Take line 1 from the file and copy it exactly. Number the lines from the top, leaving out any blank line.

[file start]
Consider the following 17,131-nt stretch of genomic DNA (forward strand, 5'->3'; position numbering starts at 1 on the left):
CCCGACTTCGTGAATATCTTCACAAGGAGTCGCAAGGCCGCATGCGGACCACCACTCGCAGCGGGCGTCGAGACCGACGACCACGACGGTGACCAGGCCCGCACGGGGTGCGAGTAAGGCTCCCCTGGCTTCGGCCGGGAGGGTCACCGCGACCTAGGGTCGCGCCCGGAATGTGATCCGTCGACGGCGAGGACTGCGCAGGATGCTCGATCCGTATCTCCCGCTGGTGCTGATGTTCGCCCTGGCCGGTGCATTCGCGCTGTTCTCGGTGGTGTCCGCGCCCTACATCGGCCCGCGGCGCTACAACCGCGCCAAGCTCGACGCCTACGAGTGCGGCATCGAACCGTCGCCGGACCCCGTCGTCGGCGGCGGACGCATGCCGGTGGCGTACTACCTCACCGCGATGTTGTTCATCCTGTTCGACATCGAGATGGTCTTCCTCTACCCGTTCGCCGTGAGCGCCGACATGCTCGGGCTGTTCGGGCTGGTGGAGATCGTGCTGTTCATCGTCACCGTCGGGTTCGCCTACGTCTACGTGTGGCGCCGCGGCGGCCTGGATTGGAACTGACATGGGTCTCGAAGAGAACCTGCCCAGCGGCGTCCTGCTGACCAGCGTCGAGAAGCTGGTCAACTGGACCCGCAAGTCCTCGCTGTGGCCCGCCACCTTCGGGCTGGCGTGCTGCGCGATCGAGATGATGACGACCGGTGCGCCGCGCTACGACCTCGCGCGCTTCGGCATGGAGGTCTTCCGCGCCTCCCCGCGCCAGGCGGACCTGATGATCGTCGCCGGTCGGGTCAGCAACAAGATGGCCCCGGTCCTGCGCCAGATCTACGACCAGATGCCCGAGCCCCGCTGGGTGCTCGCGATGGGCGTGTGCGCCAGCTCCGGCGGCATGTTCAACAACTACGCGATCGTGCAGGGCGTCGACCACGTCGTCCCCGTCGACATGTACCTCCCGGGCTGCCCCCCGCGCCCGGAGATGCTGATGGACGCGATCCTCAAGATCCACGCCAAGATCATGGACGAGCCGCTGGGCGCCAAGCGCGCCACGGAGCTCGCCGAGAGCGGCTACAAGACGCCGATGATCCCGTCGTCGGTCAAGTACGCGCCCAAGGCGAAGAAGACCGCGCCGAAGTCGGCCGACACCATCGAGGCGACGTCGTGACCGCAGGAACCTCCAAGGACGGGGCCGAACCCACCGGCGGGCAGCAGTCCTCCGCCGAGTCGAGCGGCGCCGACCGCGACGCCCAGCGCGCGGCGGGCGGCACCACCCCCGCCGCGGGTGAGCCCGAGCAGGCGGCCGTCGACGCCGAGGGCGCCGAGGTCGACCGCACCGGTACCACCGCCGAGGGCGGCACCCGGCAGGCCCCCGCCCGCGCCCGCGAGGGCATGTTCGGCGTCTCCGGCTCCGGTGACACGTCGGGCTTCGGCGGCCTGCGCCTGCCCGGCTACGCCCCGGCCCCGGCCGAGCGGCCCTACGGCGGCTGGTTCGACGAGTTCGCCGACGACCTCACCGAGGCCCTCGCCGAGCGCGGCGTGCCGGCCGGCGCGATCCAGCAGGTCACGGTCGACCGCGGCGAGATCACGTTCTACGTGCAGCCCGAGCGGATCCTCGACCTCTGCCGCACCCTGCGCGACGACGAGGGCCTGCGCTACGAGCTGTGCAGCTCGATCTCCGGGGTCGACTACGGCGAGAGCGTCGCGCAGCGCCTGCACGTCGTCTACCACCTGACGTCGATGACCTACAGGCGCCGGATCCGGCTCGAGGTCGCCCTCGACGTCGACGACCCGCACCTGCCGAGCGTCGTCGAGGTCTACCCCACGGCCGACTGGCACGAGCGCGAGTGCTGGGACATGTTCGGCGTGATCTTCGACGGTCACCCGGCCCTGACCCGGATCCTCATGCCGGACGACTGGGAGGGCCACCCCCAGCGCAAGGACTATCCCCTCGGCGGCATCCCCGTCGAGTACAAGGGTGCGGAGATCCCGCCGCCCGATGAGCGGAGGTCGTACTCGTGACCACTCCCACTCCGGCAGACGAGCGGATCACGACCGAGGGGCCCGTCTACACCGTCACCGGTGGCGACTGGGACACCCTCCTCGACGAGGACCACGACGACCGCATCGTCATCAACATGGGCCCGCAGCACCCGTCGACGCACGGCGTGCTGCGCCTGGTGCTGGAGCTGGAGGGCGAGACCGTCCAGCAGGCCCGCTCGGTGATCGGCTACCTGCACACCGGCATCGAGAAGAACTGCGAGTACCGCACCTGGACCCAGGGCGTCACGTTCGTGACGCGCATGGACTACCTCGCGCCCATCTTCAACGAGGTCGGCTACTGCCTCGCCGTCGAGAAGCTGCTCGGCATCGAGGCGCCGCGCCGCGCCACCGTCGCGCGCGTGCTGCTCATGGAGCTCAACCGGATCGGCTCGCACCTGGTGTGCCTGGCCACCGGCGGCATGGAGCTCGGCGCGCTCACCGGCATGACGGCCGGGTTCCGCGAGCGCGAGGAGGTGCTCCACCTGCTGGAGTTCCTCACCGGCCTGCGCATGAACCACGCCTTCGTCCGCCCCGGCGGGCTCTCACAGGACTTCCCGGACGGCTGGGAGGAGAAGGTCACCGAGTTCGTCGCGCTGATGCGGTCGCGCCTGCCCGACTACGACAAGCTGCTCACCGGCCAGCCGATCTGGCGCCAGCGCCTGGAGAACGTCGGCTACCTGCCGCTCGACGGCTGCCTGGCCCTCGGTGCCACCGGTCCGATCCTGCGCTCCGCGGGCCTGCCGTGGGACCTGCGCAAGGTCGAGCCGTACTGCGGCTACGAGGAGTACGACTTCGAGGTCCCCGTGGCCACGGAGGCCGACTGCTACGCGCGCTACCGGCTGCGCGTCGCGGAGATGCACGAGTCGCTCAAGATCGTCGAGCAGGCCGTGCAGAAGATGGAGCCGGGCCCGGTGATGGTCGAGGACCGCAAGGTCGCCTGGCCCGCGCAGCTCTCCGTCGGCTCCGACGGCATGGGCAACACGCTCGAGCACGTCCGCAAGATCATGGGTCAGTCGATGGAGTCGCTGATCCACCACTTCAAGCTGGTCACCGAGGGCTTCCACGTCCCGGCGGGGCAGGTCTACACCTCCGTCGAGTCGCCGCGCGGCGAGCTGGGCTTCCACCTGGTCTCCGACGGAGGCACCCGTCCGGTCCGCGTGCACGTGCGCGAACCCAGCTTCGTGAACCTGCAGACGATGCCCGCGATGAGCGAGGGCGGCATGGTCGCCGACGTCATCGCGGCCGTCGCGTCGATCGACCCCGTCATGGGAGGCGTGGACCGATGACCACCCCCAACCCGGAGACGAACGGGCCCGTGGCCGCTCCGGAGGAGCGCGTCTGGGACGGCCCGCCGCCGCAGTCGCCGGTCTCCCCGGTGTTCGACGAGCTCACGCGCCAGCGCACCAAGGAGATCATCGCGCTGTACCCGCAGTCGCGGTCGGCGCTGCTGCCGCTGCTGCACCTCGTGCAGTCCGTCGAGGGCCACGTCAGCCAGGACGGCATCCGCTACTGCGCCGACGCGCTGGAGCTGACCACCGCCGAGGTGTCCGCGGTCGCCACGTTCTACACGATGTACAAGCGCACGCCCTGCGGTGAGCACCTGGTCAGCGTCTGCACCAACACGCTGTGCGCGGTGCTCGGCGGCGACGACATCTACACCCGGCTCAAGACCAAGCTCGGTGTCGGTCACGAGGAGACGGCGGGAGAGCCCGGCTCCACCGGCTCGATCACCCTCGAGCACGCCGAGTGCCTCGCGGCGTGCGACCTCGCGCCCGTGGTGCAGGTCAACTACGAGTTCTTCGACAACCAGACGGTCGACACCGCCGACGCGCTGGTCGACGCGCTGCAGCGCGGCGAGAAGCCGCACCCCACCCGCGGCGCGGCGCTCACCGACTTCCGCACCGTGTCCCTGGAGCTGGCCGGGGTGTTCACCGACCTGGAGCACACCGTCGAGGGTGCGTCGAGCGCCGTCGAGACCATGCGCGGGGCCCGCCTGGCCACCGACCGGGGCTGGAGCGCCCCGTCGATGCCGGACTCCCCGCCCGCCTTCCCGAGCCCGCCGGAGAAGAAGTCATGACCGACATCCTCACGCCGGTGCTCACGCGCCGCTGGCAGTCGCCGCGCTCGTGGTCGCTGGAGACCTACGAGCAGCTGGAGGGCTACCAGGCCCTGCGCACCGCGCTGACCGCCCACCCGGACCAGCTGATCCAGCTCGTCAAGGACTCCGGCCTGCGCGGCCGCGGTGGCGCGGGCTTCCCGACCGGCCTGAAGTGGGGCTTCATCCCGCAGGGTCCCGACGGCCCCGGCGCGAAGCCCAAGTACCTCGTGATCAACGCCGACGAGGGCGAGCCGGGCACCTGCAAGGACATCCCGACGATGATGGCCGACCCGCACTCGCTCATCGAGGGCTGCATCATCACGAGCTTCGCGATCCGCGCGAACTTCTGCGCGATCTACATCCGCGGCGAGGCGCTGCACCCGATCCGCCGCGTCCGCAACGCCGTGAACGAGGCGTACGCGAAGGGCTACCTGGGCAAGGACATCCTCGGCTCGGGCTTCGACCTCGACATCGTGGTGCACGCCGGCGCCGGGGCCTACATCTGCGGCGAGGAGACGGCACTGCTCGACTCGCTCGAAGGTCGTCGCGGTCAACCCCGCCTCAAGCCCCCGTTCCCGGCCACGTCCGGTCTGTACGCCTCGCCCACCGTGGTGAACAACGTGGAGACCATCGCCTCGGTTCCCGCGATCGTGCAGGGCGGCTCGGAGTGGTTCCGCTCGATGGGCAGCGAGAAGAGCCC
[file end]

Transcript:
Consider the following 17,131-nt stretch of genomic DNA (forward strand, 5'->3'; position numbering starts at 1 on the left):